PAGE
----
Aim: Mushrooms are known to be a major food source of selenium, a mineral associated with diabetes prevalence. This study aimed to evaluate the relationship between mushroom and dietary selenium intakes and blood glucose levels in a free-living adult Italian population. Methods: A total of 6879 men and 6891 women (aged 53.1 ± 11.0. years) with neither diabetes nor on special diets were analyzed from the population randomly recruited for the Moli-sani study. The European Prospective Investigation into Cancer and Nutrition (EPIC) food frequency questionnaire was used for dietary assessment. Fasting blood glucose (FBG) levels were measured from fasting serum samples, and diabetes prevalence was determined according to American Diabetes Association diagnostic criteria. Results: In men, an increase of one (30-g) portion/week in mushroom consumption was associated with a 0.43-0.55. mmol/L increase in FBG at different levels of adjustment (P<0.05). In both men and women, dietary selenium was positively associated with blood glucose in both unadjusted and fully adjusted models (P<0.05 for all). Both mushroom and dietary selenium intakes were independently associated with blood glucose on multivariate analyses. In addition, high intakes of both were associated with higher diabetes prevalence in men and women (OR > 1, P<0.05). Conclusion: The association of mushroom and selenium intakes with FBG suggests that mushroom and selenium might each independently increase the risk of diabetes. However, prospective studies are now necessary to confirm this hypothesis.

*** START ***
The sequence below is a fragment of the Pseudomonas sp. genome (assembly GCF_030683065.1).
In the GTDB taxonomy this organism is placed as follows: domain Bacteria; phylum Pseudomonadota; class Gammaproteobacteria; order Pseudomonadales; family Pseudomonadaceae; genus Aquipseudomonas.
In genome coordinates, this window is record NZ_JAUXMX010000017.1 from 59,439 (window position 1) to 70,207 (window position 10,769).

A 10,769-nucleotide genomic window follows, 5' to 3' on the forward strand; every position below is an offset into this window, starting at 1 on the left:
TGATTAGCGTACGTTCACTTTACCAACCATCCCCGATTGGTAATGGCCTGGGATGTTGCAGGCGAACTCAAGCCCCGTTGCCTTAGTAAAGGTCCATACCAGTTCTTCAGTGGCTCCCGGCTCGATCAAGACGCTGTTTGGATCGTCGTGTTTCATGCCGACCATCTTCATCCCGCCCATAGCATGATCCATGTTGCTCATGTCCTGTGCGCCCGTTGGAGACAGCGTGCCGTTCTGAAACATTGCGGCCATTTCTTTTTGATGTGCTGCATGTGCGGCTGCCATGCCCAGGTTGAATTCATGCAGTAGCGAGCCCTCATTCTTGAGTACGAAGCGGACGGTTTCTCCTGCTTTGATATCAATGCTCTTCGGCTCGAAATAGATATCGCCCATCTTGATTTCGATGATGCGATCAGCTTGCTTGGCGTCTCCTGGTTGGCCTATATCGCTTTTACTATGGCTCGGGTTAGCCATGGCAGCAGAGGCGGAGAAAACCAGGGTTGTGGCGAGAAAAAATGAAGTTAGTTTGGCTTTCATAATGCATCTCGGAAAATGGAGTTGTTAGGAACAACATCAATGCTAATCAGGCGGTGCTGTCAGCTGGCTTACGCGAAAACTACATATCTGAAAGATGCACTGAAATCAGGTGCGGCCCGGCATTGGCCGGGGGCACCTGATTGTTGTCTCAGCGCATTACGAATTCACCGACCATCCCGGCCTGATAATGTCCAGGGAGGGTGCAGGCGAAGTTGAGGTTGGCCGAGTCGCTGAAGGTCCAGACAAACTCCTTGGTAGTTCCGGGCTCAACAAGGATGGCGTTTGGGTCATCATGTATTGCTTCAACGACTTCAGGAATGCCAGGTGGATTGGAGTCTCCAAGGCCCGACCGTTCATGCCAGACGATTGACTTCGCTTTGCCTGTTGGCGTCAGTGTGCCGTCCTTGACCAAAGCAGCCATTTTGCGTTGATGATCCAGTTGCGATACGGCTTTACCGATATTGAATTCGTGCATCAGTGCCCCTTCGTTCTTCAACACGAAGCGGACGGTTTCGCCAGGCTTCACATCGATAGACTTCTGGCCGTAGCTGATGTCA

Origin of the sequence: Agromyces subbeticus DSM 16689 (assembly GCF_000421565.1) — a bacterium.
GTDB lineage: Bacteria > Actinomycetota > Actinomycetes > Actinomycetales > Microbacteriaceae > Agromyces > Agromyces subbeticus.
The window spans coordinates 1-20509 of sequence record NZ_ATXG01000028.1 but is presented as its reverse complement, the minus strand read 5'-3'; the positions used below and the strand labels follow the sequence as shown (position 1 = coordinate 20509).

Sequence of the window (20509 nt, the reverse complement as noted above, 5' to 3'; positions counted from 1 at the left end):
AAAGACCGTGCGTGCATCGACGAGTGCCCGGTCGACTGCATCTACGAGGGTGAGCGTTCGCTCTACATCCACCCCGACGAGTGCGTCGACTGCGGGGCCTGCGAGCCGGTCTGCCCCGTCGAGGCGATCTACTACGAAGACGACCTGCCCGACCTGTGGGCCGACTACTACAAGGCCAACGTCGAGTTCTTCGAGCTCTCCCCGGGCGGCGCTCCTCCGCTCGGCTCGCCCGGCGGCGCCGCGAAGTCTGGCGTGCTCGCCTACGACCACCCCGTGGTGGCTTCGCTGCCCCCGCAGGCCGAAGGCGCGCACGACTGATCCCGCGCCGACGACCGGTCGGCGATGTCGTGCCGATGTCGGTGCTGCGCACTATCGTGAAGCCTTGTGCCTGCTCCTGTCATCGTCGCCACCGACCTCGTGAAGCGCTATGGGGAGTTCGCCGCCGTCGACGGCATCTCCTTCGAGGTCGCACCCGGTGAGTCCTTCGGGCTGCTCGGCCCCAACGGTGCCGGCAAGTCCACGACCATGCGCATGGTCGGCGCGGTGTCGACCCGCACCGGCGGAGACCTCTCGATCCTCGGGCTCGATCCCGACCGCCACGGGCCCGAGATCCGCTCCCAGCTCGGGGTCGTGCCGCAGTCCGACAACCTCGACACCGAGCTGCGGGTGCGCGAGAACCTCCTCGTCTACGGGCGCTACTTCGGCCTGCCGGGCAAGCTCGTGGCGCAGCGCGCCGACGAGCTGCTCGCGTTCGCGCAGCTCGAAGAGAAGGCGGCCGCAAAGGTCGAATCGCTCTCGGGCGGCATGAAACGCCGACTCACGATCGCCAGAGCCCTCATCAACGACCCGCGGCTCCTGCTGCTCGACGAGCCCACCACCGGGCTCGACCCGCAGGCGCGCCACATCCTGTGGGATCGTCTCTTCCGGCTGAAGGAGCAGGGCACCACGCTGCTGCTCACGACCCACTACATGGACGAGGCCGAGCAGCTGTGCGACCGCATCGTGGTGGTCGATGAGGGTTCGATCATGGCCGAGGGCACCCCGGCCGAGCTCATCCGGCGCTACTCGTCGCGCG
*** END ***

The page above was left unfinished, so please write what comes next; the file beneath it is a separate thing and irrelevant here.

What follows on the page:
- Dietary habits
ASJC Scopus subject areas
- Internal Medicine
- Endocrinology, Diabetes and Metabolism